After five years in existence, it is customary for multilateral arms control agreements to undergo what is known as a 'review,' i.e. not just an implementation monitoring exercise but a proper evaluation of the impact the agreement has made in the real world. UN Member States met in the summer of 2006 to review implementation of the UN programme of action on small arms; this time for two weeks in New York. Once again, there were many long, self-congratulatory statements by States, too little focus on identifying and addressing problems with implementation, and similar stinging criticisms from civil society (who, it must be said, also played their part in the downfall of the meeting by consistently pushing issues not included in the original agreement). To cap the whole exercise, States could not agree on a final document and so the meeting ended with nothing concrete to show for two weeks of work carried out by hundreds of people representing over one hundred countries.
It is against this background that we approach a third biennial meeting of States that will take place in New York on July 14-18 of this year. The United States has decided not to participate in this meeting and was alone in the General Assembly last autumn in voting against it being held in the first place. Among its reasons, the U.S. State Department has mentioned that it would prefer to invest the rapidly growing pot of money it has earmarked for international small arms work in more practical endeavors; such as helping countries safely dispose of surplus small arms and light weapons and helping them to manage and account for their stockpiles of these weapons. In other words, one of the reasons the United States has decided to sit this one out is that it perceives the opportunity cost of biennial meetings as being simply too high.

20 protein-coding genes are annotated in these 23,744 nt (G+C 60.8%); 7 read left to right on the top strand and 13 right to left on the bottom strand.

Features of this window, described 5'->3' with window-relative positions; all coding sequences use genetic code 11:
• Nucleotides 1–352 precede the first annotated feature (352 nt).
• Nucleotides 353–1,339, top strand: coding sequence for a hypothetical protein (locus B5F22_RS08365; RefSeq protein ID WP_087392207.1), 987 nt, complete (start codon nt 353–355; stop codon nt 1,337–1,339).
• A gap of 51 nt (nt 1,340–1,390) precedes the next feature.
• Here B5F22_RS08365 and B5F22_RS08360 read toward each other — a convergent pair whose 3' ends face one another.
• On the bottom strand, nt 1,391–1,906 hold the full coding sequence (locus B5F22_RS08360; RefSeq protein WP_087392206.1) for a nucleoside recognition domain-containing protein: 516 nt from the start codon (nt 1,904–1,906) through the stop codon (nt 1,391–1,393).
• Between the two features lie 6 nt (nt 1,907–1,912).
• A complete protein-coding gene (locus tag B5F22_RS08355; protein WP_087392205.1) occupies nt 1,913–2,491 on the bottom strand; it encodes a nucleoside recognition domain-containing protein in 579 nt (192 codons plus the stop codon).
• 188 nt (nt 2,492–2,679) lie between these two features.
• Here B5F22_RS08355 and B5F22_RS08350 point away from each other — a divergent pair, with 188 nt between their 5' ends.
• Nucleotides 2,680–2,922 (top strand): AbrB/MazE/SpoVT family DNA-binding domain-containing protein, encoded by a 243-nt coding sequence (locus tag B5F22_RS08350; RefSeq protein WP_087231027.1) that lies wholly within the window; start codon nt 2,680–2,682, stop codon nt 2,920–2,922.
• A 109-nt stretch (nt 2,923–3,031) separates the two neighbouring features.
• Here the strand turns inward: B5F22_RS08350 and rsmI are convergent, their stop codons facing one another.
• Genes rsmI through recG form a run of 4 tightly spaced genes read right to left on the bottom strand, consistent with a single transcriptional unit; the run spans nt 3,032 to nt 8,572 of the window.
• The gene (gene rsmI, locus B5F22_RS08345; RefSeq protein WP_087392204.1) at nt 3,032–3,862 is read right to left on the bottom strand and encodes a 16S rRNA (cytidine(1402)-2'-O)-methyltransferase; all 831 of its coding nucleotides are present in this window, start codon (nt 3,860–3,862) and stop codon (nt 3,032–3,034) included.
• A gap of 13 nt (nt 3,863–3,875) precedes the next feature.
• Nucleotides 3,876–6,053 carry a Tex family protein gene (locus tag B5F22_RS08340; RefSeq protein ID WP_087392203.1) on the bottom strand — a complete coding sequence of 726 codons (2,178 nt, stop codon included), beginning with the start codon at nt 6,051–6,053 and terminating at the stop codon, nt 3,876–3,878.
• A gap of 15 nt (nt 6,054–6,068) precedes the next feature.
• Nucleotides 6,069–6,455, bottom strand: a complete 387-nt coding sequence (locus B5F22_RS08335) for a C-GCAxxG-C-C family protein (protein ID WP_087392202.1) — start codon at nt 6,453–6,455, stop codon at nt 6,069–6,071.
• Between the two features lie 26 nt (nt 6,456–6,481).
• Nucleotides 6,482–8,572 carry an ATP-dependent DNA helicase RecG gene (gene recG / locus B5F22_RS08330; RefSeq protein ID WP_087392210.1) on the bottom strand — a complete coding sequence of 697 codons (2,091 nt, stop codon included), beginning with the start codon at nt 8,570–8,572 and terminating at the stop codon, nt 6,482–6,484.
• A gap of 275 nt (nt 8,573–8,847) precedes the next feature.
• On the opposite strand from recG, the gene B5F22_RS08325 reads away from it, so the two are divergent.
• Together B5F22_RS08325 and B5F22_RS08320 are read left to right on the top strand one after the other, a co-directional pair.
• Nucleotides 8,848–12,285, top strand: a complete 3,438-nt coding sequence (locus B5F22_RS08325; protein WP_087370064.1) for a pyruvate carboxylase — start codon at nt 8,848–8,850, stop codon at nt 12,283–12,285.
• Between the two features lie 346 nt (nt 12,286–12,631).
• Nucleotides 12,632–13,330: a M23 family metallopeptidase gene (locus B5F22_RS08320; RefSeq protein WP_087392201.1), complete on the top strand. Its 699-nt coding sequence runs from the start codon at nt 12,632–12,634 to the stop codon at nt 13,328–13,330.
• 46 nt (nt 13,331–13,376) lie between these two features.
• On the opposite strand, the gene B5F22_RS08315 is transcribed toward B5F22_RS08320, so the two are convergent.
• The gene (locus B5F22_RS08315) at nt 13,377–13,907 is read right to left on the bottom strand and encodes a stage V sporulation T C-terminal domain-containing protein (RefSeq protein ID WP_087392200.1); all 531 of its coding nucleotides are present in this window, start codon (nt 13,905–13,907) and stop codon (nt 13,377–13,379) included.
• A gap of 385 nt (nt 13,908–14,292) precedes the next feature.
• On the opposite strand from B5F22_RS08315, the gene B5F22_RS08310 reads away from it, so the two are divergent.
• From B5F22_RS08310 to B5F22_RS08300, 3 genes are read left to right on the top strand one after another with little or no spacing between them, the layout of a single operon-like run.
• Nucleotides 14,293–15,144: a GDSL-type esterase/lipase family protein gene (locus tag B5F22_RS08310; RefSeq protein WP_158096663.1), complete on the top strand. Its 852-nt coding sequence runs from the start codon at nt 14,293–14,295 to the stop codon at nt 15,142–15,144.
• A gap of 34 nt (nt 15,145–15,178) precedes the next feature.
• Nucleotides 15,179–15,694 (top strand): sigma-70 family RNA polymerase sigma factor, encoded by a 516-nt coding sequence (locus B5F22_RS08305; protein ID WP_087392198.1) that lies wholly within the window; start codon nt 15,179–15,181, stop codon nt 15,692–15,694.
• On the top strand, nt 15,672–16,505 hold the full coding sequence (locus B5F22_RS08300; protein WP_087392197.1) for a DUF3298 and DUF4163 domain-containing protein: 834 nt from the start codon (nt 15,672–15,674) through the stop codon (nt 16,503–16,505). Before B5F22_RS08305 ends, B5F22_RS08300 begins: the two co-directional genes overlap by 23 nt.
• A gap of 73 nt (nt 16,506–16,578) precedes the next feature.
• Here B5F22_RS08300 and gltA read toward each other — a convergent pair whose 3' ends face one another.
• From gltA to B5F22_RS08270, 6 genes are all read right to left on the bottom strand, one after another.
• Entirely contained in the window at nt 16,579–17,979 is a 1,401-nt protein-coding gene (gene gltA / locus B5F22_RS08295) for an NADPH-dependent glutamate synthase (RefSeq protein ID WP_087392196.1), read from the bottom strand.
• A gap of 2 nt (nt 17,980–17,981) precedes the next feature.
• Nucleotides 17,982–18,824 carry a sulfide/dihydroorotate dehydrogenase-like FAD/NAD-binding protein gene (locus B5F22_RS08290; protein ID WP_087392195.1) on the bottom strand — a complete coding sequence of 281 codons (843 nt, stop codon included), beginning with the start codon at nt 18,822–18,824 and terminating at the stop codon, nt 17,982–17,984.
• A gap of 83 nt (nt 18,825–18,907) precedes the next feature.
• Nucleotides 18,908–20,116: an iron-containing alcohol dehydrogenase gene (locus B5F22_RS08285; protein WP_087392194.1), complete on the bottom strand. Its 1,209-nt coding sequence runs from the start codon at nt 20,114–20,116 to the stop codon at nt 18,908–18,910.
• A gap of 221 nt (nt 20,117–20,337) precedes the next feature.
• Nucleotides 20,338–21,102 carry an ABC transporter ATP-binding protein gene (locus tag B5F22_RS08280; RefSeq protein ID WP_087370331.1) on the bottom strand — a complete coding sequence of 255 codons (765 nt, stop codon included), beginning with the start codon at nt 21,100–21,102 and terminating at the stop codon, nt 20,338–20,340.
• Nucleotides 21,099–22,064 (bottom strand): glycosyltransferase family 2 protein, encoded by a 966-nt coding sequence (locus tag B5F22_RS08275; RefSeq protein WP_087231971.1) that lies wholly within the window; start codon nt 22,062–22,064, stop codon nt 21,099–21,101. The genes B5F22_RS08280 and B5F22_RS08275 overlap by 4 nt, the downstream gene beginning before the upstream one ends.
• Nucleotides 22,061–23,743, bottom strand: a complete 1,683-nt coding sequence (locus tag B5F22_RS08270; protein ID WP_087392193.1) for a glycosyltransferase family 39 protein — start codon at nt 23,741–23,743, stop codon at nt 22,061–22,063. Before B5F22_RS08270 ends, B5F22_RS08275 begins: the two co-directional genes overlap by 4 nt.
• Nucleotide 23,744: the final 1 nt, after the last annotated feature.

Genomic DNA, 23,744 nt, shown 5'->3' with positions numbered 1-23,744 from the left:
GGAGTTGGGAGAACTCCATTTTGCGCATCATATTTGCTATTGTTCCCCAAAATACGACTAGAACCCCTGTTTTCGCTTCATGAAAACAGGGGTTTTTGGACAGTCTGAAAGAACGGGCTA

Moves are afoot to do something about this, however. Drawing lessons from the past, the Chair of the forthcoming biennial meeting, Ambassador Dalius Cekuolis of Lithuania, is embarked on an extensive round of consultations with UN Member States with the goal of turning July's meeting into an effective means of advancing implementation of the small arms programme of action. In an address delivered on Thursday to UN Member States in New York, he outlined some possible departures from past practice that would go a long way towards achieving this; including focusing the biennial meeting on a small number of priority issues and setting targets and goals for the future. Ambassador Cekuolis will try out some these ideas in Geneva tomorrow, during informal consultations with States here.
So far, his words seem to be falling on receptive ears. There is a long way to go between now and July, however, and there will doubtless be calls from some quarters to continue doing things as they have been done in the past. Proposing to deviate from precedent in multilateral arms control processes is never an easy undertaking. Doing things differently is sometimes necessary, though, if only to make worthwhile the thing being done.
Patrick Mc Carthy
Photo Credit: "Piggy Homocide" by True Scot on Flickr.